What is body dysmorphic disorder, what causes it and how is it treated?

Body dysmorphic disorder (BDD), according to the dictionary definition is an anxiety disorder that causes a person to have a distorted view of how they look and to spend a lot of time worrying about their appearance.

For example, they may be convinced that a barely visible scar is a major flaw that everyone is staring at, or that their nose looks abnormal. It means being extremely preoccupied with a perceived flaw in appearance that to others can’t be seen or appears minor. 


Believing that you have a defect that makes you ugly or deformed...

A belief that others take special notice of your appearance in a negative way or mock you. Engaging in behaviours aimed at fixing or hiding the perceived flaw that are difficult to resist or control, such as frequently checking the mirror, grooming or skin picking, attempting to hide perceived flaws with styling, makeup or clothes. 

Constantly comparing your appearance with others, always seeking reassurance about your appearance from others, having perfectionist tendencies, seeking frequent cosmetic procedures with little satisfaction. You could be avoiding social situations and being so preoccupied with your appearance that it causes major distress or problems in your social life, work, school or other areas of functioning.

You may obsess over one or more parts of your body. The feature that you focus on may change over time.

The most common features people obsess about include: face, including nose, complexion, wrinkles, acne and other blemishes, hair thinning and baldness. 

You may be overly concerned about your skin and vein appearance. Females often obsess about their breast size, too small or even too big. Males might obsess about size of their muscles and tone and of course their penis size.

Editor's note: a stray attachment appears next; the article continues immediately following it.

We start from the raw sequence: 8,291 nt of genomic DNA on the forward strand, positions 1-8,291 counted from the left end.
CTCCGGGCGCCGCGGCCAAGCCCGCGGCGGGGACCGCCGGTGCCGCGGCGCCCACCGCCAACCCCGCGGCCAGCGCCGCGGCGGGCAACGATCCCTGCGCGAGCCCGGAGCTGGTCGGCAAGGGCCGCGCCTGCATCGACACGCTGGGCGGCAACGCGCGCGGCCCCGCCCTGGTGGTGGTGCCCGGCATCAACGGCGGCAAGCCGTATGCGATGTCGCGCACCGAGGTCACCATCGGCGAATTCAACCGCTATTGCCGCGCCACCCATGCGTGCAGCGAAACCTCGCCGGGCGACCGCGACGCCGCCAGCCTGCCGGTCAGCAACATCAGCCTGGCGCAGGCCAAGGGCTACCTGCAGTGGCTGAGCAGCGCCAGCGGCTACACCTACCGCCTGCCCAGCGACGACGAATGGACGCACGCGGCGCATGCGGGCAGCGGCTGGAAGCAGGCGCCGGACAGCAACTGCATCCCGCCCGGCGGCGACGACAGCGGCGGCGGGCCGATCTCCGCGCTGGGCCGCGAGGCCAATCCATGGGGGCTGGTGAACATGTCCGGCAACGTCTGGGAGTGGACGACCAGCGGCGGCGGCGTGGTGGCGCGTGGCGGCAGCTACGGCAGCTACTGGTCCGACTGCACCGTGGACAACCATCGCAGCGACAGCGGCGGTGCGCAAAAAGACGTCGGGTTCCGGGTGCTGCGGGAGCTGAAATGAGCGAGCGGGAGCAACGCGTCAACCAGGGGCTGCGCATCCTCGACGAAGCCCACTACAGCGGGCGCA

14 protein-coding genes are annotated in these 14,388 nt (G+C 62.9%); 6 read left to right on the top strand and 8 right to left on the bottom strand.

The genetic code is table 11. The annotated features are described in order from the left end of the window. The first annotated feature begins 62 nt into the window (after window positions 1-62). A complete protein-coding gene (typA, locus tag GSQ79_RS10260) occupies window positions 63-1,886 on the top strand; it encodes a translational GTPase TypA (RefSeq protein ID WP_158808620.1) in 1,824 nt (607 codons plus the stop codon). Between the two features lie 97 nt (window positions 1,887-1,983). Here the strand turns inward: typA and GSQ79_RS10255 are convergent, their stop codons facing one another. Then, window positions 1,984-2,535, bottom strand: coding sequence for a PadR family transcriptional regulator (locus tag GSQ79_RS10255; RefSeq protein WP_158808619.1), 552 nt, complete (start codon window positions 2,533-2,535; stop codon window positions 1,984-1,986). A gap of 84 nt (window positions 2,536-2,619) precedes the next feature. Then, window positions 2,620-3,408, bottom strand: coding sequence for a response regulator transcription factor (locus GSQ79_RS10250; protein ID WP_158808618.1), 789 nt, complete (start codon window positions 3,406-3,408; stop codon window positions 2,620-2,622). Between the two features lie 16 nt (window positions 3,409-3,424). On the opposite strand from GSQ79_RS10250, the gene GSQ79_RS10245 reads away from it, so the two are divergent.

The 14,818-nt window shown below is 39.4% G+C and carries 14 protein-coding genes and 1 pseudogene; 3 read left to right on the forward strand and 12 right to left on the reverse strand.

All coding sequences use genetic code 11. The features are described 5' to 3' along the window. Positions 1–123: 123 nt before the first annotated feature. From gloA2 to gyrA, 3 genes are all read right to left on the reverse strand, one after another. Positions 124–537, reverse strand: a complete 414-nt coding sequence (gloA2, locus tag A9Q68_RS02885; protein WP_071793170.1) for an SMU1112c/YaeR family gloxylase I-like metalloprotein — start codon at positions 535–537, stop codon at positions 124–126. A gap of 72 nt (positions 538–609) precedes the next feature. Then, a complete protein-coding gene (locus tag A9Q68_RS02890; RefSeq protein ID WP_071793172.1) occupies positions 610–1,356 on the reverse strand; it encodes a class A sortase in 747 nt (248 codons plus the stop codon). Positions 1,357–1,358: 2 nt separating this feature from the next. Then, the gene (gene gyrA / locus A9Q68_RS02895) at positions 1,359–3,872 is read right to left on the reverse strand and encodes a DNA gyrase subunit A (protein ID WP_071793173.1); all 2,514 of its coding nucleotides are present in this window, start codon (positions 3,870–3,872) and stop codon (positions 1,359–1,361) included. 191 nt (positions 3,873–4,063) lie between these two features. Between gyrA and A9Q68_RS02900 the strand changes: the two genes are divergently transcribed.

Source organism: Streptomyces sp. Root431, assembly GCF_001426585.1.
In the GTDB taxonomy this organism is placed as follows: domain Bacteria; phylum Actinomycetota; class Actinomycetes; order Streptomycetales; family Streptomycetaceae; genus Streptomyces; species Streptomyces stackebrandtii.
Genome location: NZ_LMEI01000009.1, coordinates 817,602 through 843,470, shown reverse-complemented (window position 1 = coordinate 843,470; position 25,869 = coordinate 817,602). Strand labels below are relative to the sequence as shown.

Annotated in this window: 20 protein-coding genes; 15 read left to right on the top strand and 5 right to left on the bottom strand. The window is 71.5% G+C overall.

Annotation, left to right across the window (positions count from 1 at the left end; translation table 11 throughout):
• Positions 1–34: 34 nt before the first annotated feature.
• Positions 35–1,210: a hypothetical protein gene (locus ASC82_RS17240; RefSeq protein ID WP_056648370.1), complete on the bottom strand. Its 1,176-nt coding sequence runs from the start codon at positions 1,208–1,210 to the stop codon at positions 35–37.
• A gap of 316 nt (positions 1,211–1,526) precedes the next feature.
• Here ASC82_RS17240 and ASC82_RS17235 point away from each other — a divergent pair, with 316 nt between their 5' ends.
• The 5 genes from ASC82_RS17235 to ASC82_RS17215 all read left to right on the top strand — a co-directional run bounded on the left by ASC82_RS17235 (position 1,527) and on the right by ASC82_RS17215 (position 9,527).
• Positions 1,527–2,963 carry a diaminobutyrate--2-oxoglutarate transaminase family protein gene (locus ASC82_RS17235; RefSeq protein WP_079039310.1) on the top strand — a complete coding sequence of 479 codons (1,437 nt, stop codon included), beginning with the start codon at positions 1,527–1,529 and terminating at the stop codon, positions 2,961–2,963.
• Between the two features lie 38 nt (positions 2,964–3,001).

All the above and of course, too tall, not short, too thin, too fat. The old joke ‘does my bum look big in this’ to some is really no joke at all.

Why do you think there has been such an increase in clinics specialising in botox, fillers, nose reduction, breast enlargement, penis whatevers over the past decade. It’s no longer the preserve of the rich and famous to get a face lift or a nose job.

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And as for the diet industry -here’s news for you – diets make you fat!

It’s a fact gym membership increases in January and usually by February everybody’s paying their dues but very few are actually going!

So it’s just more money wasted. And the gyms and slimming foods (there’s a misnomer if ever there was one) are raking it in.

Eat proper food – be healthy. Stop drinking the sugary drinks, you can clean the toilet with diet colas – that’s a fact. Eat fresh fruit, vegetables, meat, chicken, fish. Much better for you than all those E numbers and processed foods.

So where does body dysmorphia stem from? Where did it start?

Often unfortunately at school. kids as we know can be incredibly cruel and if a sensitive child of 10, 11 or 12 at that unsure scary stage is bullied by classmates and one feature gets singled out that can haunt a child for the rest of their life.

I know, I was bullied, taunted at school for being ‘fat’. I wasn’t – not really. 

But even a teacher called me the fat girl and kids laughed, of course they did. I trust and hope that would never happen today but it scarred me for many years. I grew up in the era of Twiggy, mini skirts, all the girls were long legged and thin. I was 5’2. Spending my life on diets and wanting to be thinner, never feeling acceptable, always comparing myself to others.

And the trouble with body dysmorphia is that a person will look inward and it can cause stress, anxiety, depression. Which in their turn can lead to substance abuse, eating disorders, and a host of minor illnesses not to mention the money spent trying to ‘fix’ the problem.

It can often lead to anti-social behaviours as well as attempted suicide or suicidal thoughts.

Difficult to get out of your head and into reality. Body dysmorphia can become a life threatening disease, because it can affect your whole life, your relationships and work.

In Part 2 expert Adrienne Marks looks at how to fix Body Dysmorphic Disorder and includes her own personal experiences…

Connect with WatchFit Expert Adrienne Marks

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